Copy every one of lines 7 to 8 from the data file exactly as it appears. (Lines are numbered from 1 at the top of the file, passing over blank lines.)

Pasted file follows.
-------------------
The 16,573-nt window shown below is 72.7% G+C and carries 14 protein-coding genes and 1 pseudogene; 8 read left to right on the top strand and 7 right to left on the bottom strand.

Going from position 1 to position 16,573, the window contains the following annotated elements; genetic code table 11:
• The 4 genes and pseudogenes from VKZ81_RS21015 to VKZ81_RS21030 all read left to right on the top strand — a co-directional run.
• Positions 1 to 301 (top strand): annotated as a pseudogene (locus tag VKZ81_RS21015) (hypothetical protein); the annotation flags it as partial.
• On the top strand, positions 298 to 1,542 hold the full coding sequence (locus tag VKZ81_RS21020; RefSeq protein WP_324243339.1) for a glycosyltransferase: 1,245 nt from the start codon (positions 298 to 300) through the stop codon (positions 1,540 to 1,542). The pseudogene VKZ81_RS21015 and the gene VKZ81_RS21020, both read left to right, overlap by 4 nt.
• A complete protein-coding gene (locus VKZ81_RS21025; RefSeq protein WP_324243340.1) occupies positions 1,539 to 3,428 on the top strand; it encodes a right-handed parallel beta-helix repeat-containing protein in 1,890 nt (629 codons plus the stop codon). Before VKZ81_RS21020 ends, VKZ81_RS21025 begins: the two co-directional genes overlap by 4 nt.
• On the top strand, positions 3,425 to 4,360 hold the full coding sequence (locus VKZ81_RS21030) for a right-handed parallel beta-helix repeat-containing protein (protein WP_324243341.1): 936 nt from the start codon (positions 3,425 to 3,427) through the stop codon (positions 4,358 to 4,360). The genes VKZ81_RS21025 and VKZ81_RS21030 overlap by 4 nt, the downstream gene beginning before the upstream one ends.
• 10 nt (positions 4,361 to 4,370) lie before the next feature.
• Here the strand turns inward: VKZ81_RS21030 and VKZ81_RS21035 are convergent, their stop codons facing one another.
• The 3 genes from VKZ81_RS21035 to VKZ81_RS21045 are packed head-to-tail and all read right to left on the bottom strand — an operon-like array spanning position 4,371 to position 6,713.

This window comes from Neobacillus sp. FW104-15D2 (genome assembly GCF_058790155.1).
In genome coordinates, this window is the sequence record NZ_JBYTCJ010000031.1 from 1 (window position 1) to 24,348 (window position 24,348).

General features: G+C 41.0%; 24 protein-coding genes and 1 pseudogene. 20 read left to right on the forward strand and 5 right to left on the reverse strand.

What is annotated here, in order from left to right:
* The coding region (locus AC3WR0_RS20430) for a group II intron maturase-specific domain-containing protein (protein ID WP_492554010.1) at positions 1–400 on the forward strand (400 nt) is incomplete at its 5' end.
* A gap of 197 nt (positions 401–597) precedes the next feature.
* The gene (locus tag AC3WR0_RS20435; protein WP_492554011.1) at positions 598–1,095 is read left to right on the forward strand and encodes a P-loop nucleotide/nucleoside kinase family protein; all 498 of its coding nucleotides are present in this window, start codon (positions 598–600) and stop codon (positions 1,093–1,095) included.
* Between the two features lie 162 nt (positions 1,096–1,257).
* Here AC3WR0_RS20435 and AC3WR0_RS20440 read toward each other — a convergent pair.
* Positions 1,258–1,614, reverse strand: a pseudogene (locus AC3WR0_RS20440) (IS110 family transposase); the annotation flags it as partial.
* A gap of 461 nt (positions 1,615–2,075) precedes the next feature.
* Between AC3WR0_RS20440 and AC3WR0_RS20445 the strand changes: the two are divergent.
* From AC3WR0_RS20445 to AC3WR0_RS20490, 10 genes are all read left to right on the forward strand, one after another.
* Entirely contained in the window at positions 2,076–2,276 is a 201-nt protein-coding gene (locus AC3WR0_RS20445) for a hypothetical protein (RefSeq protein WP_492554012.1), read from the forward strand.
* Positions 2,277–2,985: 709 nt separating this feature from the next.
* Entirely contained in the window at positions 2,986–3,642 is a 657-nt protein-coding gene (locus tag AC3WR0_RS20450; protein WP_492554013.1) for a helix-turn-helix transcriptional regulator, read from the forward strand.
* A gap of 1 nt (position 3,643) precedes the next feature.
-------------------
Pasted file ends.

• On the top strand, positions 3,425 to 4,360 hold the full coding sequence (locus VKZ81_RS21030) for a right-handed parallel beta-helix repeat-containing protein (protein WP_324243341.1): 936 nt from the start codon (positions 3,425 to 3,427) through the stop codon (positions 4,358 to 4,360). The genes VKZ81_RS21025 and VKZ81_RS21030 overlap by 4 nt, the downstream gene beginning before the upstream one ends.
• 10 nt (positions 4,361 to 4,370) lie before the next feature.